This chapter turns to an evaluation of the tools and main capabilities possessed by each Great Power to advance its general strategic aims and specific strategic goals. It considers the assets the Great Powers bring to their competitive interactions, with a focus on the tools each power now possesses, those likely to be attained in the next 5 to 7 years, and each nation’s ability to employ these tools to advance its interests and attain strategic aims. The chapter first evaluates power as the physical resources that states can draw on to attain strategic interests—their means. It then assesses each power’s potential to employ these means to attain strategic aims—their ends.1 The chapter briefly addresses the difference between gross power indictors and net power indicators, using net indicators to demonstrate that a power transition between the United States and China may be less imminent than most now imagine. Although the details anticipated from contemporary Great Power competition across many specific regions of the world are provided in chapters that follow, this chapter concludes with an assessment of how current and forecast future power tools of the major Great Powers should be anticipated to interact in major competitive areas from 2020 to 2025.

From Aspirations to Actions: Measuring State Ability to Do What Is to Be Done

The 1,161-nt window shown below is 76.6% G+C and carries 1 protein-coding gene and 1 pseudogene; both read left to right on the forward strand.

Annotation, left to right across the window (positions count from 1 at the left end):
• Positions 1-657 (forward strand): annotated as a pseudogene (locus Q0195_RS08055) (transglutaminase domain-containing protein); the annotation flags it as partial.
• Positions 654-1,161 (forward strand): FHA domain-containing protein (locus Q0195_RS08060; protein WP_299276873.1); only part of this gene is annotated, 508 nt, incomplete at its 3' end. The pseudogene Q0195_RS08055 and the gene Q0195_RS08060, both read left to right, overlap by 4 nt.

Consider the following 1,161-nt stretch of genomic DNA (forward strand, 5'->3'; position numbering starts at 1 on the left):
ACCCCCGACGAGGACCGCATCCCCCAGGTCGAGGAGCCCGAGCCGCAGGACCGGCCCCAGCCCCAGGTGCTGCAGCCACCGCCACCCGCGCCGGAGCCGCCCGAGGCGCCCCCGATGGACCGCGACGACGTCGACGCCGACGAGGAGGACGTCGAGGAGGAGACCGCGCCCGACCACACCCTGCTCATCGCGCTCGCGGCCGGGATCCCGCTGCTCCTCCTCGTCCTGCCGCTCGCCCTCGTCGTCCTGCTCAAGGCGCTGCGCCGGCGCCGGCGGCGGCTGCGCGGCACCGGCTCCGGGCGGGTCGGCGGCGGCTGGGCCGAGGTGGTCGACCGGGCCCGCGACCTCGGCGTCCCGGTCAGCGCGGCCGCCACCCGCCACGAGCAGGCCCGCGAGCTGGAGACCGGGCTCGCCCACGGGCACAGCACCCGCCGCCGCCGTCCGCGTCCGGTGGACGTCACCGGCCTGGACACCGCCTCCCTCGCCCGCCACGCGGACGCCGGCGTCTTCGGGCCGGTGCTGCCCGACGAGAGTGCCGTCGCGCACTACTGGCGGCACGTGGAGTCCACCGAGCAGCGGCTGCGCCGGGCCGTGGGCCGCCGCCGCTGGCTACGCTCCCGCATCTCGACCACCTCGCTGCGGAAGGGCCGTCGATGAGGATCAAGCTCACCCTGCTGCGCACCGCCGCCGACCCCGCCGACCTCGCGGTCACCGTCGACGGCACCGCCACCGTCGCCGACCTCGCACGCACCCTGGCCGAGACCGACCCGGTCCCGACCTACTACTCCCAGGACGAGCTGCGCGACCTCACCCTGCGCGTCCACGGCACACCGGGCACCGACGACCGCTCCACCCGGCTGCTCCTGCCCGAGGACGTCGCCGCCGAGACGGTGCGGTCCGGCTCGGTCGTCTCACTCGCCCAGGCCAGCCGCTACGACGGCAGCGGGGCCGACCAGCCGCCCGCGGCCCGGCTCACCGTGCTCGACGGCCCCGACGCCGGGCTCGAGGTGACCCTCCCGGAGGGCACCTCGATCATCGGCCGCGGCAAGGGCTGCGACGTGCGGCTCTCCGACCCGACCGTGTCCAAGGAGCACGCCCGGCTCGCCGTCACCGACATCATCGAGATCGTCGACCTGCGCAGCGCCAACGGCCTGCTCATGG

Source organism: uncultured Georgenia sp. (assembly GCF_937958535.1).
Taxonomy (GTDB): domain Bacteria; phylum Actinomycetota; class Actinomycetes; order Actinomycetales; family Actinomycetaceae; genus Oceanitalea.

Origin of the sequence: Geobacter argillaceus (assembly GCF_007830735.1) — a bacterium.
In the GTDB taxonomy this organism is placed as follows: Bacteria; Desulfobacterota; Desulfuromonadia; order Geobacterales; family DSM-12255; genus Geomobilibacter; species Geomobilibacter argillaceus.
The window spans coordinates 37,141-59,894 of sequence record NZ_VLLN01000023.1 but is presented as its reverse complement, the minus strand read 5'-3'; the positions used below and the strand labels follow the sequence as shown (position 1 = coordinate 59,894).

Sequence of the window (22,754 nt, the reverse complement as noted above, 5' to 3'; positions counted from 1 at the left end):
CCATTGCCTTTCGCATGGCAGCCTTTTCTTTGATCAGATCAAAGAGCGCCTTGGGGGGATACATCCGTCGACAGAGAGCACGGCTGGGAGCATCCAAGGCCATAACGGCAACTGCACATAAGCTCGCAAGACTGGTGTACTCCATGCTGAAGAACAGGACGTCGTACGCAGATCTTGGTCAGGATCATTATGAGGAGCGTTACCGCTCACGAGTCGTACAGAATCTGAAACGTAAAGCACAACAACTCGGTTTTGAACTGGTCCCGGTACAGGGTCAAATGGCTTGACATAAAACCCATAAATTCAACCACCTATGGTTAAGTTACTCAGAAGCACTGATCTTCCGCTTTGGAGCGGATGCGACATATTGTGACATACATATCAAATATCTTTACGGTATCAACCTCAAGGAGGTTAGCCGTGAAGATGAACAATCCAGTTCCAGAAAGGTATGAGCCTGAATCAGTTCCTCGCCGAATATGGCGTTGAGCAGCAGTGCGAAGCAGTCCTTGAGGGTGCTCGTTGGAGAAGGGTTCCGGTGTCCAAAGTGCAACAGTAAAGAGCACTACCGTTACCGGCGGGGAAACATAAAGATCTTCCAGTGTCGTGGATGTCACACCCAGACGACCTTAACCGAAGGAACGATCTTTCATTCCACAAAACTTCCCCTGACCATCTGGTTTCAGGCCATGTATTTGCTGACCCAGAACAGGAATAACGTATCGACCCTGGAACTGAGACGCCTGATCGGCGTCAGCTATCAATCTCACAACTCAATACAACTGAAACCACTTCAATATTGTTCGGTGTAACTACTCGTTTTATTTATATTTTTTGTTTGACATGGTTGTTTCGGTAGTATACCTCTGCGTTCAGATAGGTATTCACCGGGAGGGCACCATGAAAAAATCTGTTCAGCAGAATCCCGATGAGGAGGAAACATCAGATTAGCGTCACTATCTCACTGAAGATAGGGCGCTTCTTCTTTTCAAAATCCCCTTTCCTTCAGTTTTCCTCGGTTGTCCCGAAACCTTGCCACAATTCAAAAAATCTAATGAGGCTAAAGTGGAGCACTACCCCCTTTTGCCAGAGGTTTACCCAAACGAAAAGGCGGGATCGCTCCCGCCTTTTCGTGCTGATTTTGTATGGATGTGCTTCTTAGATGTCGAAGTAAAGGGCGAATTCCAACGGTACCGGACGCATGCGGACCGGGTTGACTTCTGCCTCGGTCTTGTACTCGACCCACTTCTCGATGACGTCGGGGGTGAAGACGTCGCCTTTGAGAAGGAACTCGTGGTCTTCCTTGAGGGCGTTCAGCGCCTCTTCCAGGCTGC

As operationalized in the chapter 1 definition, a Great Power state has three substantive features: capabilities, behavior, and status attribution by other states in the system.2 In chapter 3a, we establish the major goals and strategic interests of the three Great Powers and demonstrate that their interests display broad, global foreign policy aims and activities, with China’s strategic aims more ambitious and global in reach than Russia’s, and that other states in the international system view all three as major players and treat them accordingly. Chapter 3b now turns to an analytical review of the first aspect of our Great Power definition: the power capabilities (tool kits) they possess with which to pursue these strategic interests.

As observed in chapter 2, measuring power is a fraught enterprise and the subject of extensive scholarly debate. Determining what to measure as state power is contentious. So too is determining how to measure even agreed-on categories of state power.